If Acquarossa is about authenticity, then Casa Della Scrittrice is about living like a local. In fact, it’s like living with locals — ideal for experiencing that coziness. Francesco Pitrelli and his civil partner, David Capon, left their lives in London and bought a trullo just outside of Ostuni, about 20 minutes inland from the coast, and recently opened a one-room bed-and-breakfast, complete with a pool, olive grove and very happy dog named Jack.
“The winters are lovely because it’s so quiet here,” Capon said. “In the summer, you can barely walk through a piazza in Ostuni because there are so many people. And forget about parking.”
Beach to mountains
The beaches — Puglia’s primary draw, according to the summertime postcards — are deserted in the offseason. The lounge chairs are stacked up, the seaside restaurants are closed, and the only creatures along the shore are the seagulls.
Lesson No. 3: In the offseason, head inland to the mountains. Drive into the hills and a whole new world opens up. Ghigo and I made our way to the small, nontouristy town of Cisternino — a town you could walk, end to end, in about 10 minutes.
A perfect day in Cisternino would start at a pasticceria called Cremeria History Vignola for a glass of prosecco and a plate of mandorle atterrate, or “landed almonds,” a local treat of almonds flavored with sugar, lemon and anis. Before one glass of prosecco becomes two, walk down the block to Baol, a small shop full of handmade dresses, scarves, jewelry, housewares and a few local, gossiping women.
Chat up the owner, Barbara, who will invite you to sit on the balcony and enjoy the view of what seems to be all of Puglia. You will entertain her offer for a minute before remembering the blustery conditions outside.
Instead, walk up the street to Osteria Bell’Italia for an order of purea di fave, whipped fava bean purée served with pickled red onions and chicory (you could eat this all winter and you just might), followed by whole wheat pasta served with breadcrumbs, olive oil, diced tomatoes and broccoli raab. Once you’ve polished off a bottle of the house red wine, sit back and wait for the rain to stop. It might take a while so go ahead and order a coffee.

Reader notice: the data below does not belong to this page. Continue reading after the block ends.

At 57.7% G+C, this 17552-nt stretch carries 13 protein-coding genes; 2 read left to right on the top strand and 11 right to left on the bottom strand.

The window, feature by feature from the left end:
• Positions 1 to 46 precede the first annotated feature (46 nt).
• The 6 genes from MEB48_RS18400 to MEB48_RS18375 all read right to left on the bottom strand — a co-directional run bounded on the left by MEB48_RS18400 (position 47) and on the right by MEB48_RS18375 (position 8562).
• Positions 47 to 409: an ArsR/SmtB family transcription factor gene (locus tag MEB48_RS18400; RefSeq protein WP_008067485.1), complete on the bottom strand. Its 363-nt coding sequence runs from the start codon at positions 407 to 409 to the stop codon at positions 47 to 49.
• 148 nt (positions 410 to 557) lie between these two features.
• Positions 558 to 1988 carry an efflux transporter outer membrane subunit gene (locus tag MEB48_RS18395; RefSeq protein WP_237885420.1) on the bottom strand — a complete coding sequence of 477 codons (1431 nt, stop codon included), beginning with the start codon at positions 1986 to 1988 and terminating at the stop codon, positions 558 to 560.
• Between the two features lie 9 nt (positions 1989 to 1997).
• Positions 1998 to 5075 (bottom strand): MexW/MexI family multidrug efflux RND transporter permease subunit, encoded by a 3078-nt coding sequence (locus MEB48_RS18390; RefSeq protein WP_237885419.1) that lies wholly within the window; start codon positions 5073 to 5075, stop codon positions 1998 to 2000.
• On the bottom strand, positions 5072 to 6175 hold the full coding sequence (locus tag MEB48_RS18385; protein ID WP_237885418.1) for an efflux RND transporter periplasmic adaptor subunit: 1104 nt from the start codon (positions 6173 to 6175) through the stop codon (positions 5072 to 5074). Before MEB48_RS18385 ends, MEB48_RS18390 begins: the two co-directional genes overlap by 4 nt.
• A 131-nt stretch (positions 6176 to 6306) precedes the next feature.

Lesson No. 4 unveils itself in short order: Winter is the time to visit a farm in Puglia. All those specialty items you’ll find in local shops — marmalade, nuts, olive oil — most likely were grown, harvested and packaged a few miles away.
This quest will lead you directly to the Masseria Il Frantoio — part restaurant, part hotel and part organic orchard, primarily producing olive oil from 4,200 olive trees, some dating back over 2,000 years. It’s not exactly undiscovered — in fact, the owner, Armando Balestrazzi, will happily show off his book of press clippings — but because of the time of year, Ghigo and I had our own private olive oil tasting and lesson on the process.
Deeper into the hills — and therefore deeper into local wintertime culture — is Pomona, an organic-fruit farm owned and run by Paolo Belloni, a Milanese fashion photographer who moved to Puglia in 2004.
Belloni’s mission is to save nearly extinct species of fruits, primarily figs. “Figs can feed the world,” he said, revealing what might be his real mission. Belloni has over 900 kinds of fruit trees (including more than 300 kinds of fig trees); he sells cherries, apricots, prunes and nuts in the summer and various marmalades in the winter.
Though Pomona is technically open to the public Thursday afternoons and Sunday mornings by appointment, I got the feeling that Belloni would rather tend to his orchards than entertain tourists.
“I have a symbiotic life with the plants,” he said, as we sloshed through a muddy field of fig trees. “In the winter, we are quiet, the plants are getting ready. In the winter, the life here is more accessible and the food tastes better. This is maximum authenticity.”
“This,” he gestured to the drizzly, green fields all around us, “is Puglia.”